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These Highly effective First Aid medicines for soldiers to be available to the common Man too in India

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– by Rupesh Dutta

New Delhi, May 16, 2017: To ensure immediate and effective medication to soldiers and the public in the event of terror attacks and accidents, the Defence Research & Development Organisation (DRDO) has developed medicines such as a wound-healing gel and freeze-resistant saline water that are extremely helpful at higher altitudes in saving lives in the absence of doctors.

The Institute of Nuclear Medicine and Allied Sciences (INMAS) — DRDO’s Delhi-based bio-medical and clinical research lab — has so far been providing the medicines to the Army and Central Armed Police Forces (CAPF) — but now it is also planning to collaborate with the premier AIIMS health facility to take these to the common people.

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The INMASEAL Gel, INMASEAL Gauze dressing and Sodium Chloride solution have been developed to save the lives of victims in the periphery n the absence of doctors.

According to medical science, 60 per cent of deaths from combat injuries are caused due to excessive bleeding.

INMAS Joint Director Aseem Bhatnagar explained that the INMASEAL Gel is extremely effective in stopping profuse bleeding.

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“The Chitosen gel formulation can stop blood oozing within a minute even in case of venous rupture. It can be applied at multiple sites and is extremely useful in case of battlefield casualty, gunshot injuries, road accident injuries and falls,” Bhatnagar told IANS.

Currently, this medication — meant to stop profuse blood flow due to trauma injuries — is available at a much higher cost of Rs 8,000.

Till now, at least 11,000 units of the medication have been provided to security personnel and, of this, 4,000 units were given to CAPF personnel during the 2014 Lok Sabha elections.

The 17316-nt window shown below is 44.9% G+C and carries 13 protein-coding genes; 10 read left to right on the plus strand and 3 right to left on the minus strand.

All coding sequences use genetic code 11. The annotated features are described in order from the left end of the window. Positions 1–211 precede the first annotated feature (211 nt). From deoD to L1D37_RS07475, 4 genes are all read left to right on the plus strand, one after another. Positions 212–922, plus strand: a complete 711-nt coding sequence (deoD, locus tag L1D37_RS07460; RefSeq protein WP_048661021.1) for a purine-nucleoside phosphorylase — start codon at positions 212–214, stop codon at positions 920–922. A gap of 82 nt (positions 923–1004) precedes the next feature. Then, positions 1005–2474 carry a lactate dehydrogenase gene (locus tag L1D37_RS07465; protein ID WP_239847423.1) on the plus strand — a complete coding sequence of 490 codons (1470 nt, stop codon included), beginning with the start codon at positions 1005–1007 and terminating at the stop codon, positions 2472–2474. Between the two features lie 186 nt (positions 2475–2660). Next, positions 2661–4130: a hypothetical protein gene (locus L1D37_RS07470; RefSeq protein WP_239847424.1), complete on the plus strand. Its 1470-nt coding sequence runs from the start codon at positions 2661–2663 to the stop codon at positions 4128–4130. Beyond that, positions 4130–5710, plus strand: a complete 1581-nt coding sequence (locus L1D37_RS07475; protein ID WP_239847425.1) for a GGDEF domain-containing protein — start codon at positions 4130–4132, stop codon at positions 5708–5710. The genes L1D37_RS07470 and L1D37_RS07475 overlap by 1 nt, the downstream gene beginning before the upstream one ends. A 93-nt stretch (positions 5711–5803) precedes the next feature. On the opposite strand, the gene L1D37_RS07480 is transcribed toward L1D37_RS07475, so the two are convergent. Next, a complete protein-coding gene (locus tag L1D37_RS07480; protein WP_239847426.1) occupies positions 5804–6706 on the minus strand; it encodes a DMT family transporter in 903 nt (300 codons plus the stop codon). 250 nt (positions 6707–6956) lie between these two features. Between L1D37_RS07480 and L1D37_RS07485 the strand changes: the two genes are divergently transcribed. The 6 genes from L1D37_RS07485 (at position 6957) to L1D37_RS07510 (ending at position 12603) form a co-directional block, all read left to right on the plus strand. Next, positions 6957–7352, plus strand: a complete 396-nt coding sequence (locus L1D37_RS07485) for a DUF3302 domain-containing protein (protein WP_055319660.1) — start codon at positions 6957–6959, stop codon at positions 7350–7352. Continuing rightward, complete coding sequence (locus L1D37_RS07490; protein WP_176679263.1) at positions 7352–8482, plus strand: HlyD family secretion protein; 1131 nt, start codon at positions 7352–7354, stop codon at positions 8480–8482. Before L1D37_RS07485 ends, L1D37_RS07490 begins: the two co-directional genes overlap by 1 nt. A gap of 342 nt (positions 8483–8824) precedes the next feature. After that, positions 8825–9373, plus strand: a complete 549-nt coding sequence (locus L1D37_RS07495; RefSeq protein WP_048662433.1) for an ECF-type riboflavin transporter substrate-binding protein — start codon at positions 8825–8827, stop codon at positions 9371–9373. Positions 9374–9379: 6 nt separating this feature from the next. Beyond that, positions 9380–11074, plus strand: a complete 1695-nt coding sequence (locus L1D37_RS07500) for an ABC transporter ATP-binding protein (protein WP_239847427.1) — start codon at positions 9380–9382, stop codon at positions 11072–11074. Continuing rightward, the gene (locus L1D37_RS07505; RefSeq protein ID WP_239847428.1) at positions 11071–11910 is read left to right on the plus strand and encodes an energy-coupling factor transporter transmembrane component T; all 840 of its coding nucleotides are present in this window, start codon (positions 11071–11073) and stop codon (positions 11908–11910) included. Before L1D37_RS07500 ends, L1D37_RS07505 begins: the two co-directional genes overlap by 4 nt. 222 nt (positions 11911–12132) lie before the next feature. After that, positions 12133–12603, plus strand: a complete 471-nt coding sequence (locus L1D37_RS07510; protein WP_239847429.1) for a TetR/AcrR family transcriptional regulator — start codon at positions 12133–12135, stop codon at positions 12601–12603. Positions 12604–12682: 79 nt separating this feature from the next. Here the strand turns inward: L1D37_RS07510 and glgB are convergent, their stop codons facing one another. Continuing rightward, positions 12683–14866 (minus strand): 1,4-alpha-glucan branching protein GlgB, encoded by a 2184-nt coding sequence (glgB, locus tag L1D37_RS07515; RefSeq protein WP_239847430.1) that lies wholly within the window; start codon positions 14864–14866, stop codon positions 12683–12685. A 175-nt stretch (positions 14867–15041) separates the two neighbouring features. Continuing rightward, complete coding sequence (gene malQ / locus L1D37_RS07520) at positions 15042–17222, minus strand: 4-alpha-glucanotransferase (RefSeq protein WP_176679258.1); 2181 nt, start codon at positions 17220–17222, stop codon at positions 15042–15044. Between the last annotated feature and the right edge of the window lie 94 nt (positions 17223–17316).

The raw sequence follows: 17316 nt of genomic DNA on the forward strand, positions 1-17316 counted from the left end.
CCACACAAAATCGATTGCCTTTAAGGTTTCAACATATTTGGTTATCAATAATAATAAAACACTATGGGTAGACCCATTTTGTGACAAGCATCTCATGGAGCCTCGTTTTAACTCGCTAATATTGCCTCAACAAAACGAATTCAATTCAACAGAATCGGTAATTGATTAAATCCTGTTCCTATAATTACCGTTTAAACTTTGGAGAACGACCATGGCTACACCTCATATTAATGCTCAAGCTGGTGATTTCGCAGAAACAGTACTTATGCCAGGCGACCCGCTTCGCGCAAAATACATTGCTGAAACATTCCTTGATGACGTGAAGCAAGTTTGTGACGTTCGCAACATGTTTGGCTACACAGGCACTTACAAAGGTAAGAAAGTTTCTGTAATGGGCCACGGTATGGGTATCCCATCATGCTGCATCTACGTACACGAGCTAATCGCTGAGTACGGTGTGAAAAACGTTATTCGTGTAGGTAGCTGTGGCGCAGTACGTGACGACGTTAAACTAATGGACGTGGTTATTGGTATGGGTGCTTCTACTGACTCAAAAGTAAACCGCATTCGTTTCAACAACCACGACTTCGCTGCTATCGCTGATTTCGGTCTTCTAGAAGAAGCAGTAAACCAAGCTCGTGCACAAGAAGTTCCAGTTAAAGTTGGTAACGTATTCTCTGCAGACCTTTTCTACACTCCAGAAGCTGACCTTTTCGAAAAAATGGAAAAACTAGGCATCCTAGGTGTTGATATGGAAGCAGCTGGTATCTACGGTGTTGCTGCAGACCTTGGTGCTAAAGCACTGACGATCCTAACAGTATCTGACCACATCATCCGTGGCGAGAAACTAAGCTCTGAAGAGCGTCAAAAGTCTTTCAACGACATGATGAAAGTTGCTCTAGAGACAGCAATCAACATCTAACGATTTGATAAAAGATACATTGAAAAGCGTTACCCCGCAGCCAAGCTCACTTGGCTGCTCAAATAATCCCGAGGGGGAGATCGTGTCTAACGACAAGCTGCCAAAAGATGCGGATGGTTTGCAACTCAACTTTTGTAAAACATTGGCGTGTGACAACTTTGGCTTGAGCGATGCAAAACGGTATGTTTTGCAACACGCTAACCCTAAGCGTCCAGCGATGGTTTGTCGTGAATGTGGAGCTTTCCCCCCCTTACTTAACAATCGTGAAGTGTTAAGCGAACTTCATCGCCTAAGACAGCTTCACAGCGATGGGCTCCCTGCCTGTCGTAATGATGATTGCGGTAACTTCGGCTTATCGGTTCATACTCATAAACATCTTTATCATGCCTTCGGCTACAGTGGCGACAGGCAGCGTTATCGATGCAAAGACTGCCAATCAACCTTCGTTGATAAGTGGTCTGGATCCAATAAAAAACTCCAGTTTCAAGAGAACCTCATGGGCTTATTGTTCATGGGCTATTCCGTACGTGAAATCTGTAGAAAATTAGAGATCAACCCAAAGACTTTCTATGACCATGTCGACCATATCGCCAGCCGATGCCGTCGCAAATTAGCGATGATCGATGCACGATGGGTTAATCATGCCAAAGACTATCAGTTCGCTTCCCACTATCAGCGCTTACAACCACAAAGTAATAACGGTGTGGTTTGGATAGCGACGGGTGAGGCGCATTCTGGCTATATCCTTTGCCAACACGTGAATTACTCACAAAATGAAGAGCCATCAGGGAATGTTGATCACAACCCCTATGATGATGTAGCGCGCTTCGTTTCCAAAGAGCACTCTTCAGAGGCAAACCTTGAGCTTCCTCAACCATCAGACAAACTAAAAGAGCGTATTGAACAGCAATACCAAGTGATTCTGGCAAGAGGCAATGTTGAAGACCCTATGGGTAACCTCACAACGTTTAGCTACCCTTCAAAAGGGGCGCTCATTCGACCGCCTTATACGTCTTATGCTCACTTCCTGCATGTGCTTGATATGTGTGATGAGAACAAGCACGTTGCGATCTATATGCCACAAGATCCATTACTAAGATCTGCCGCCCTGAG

The INMASEAL Gauze dressing, a single-time medication to stop bleeding but sterilised by gamma radiations, reduces bleeding and stops oozing of blood, INMAS scientist Amit Tyagi said.

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“The dressing gauze can be used in any environment, from high altitude to hot Rajasthan desert. It can stop oozing of blood in significantly short span of time with enhanced natural wound-healing process.”

The dressing is even effective at a temperature of -40 degrees Celsius, where normally all other dressings and bandages do not work.

Indian security personnel suffer trauma injuries while carrying out operations against Maoists and terror groups — the most recent one being the death of 25 CRPF troopers in Chattisgarh’s Sukma district.

INMAS Director A.K. Singh told IANS that around 5,000 tubes have been supplied to the armed forces in Jammu and Kashmir and the CAPF.

The third product developed by INMAS is a Sodium Chloride formulation, also known as saline water, which does not freeze even at -17 degrees Celsius.

“Unlike normal saline which freezes at high altitudes, this formulation does not freeze at all. It has been developed for places where we cannot give blood-transfusion to the injured personnel,” Singh said, adding that the medication is immensely helpful in reducing brain oedema.

He stressed that the saline water has additional uses such as reducing pulmonary oedema, reducing oedema from traumatic injuries and increasing blood pressure and blood fluid volume in case of blood loss.